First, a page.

Tag Archives: It Happened One Night

Director: Frank Capra

Not only did Capra win three Best Director Oscars, he propelled the careers of Gary Cooper, Jean Arthur, Jimmy Stewart, Donna Reed, Clark Gable, Claudette Colbert, and Cary Grant.

Frank Capra saw himself as a member of the “gee whiz” school of filmmaking, and made no apologies for it. Capra’s movies featured what is good in humanity, and have even had a word coined to describe their world view — capraesque. He said, “To some of us, all that meets the eye IS larger than life, including life itself. Who can match the wonder of it?”

Capra got his start in movies as a gag writer for silent film comic Harry Langdon at Mack Sennett’s studio. Langdon promoted Capra to director, but the erratic actor soon fired him. It wasn’t long before the struggling studio Columbia Pictures hired Capra, who, following a series of modestly successful small pictures, hit it big with It Happened One Night. Clark Gable and Claudette Colbert sparkled, the movie won five Academy Awards (including Gable’s only Oscar), and Capra’s reputation was sealed.

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Capra was declared the hottest director of the 1930s in a Time Magazine article. In addition to It Happened One Night (Best Picture, Best Director), prior to World War II Capra directed Mr. Deeds Goes to Town (Best Director), Lost Horizon, You Can’t Take It With You (Best Picture, Best Director), Mr. Smith Goes to Washington (Best Picture, Best Director), and Meet John Doe.

Following the war, Capra created what’s considered his masterpiece, though it wasn’t perceived quite so well at the time of its initial release. It’s a Wonderful Life (Great American Things, December 1, 2009) rode the wave of American post-war optimism and is the ultimate “capraesque” film. In addition to Jimmy Stewart and Donna Reed, Capra was instrumental in the careers of Clark Gable, Gary Cooper, Claudette Colbert, Cary Grant, and Jean Arthur. (Capra once called Arthur his favorite actress.)

My favorite Frank Capra quote: “I thought drama was when the actors cried. But drama is when the audience cries.”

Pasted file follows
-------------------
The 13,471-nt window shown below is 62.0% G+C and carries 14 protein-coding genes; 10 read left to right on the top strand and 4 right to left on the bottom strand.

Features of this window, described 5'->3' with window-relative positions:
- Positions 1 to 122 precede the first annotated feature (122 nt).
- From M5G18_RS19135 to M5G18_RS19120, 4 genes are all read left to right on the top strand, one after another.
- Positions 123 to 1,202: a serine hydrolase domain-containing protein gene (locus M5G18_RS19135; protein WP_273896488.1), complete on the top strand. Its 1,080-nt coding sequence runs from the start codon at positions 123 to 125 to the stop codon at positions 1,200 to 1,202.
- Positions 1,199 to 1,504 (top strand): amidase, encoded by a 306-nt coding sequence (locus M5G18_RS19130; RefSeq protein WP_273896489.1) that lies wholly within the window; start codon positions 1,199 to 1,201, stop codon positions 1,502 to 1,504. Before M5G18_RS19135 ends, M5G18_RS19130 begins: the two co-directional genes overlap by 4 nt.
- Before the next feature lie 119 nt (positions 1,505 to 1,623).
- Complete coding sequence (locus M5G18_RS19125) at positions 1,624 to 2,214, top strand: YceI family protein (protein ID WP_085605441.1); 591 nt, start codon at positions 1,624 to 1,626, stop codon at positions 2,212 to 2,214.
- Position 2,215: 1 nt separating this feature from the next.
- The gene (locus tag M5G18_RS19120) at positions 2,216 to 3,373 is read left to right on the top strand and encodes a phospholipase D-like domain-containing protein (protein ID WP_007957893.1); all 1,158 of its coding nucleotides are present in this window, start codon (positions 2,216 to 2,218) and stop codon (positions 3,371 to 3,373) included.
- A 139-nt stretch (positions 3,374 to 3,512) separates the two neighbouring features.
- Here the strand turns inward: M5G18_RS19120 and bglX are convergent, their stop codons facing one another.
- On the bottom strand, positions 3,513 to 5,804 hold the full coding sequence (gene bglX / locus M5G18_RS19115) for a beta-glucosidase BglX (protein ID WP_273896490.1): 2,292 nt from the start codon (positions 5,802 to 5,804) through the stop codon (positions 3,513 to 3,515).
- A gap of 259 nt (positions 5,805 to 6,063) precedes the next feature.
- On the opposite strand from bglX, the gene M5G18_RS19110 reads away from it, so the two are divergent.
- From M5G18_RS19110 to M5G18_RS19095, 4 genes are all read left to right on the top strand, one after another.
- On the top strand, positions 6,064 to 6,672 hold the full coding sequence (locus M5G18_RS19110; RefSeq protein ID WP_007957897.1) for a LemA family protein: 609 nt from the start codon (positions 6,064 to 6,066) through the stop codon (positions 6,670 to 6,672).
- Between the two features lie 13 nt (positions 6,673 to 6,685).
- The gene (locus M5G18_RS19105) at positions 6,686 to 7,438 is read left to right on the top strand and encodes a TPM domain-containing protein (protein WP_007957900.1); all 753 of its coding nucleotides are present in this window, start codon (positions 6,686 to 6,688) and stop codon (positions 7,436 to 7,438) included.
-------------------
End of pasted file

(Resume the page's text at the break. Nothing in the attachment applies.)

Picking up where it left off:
Actor: Clark Gable

Yep, regardless of all the other movies he made, he'll always be Rhett Butler to us. Uploaded by assets.nydailynews.com.

Admit it. When you hear “Clark Gable,” you think “Rhett Butler.” Gable was an excellent actor who appeared in many movies and won lots of acclaim, but he’ll always be Rhett Butler to us.

Most actors have a career role, but seldom has there been a man so prominent in a movie as successful as Gone With the Wind. Gable had already won the Oscar for Best Actor in It Happened One Night (1934), in which he and Claudette Colbert made a delightful team. And he received another Best Actor nomination for Mutiny on the Bounty (1935). So he already was one of Hollywood’s biggest stars when GWTW came along. But as great as those performances were, Clark Gable is Rhett Butler.

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Gable’s career actually began in silent movies and lasted until 1961’s The Misfits, in which he co-starred with Marilyn Monroe in her final film. He worked opposite Joan Crawford eight times, Myrna Loy seven times, and Jean Harlow six times. But it’s that one movie opposite Vivien Leigh that has stayed with us.

He appeared in 81 movies in all, and you really can’t say he had a huge hit after 1939. Maybe he just became a bad judge of scripts. Maybe he just had bad luck. Or maybe it’s that even Hollywood producers always saw him as…you know.

Doris Day summed up Clark Gable this way: “He was as masculine as any man I’ve ever known, and as much a little boy as a grown man could be – it was this combination that had such a devastating effect on women.”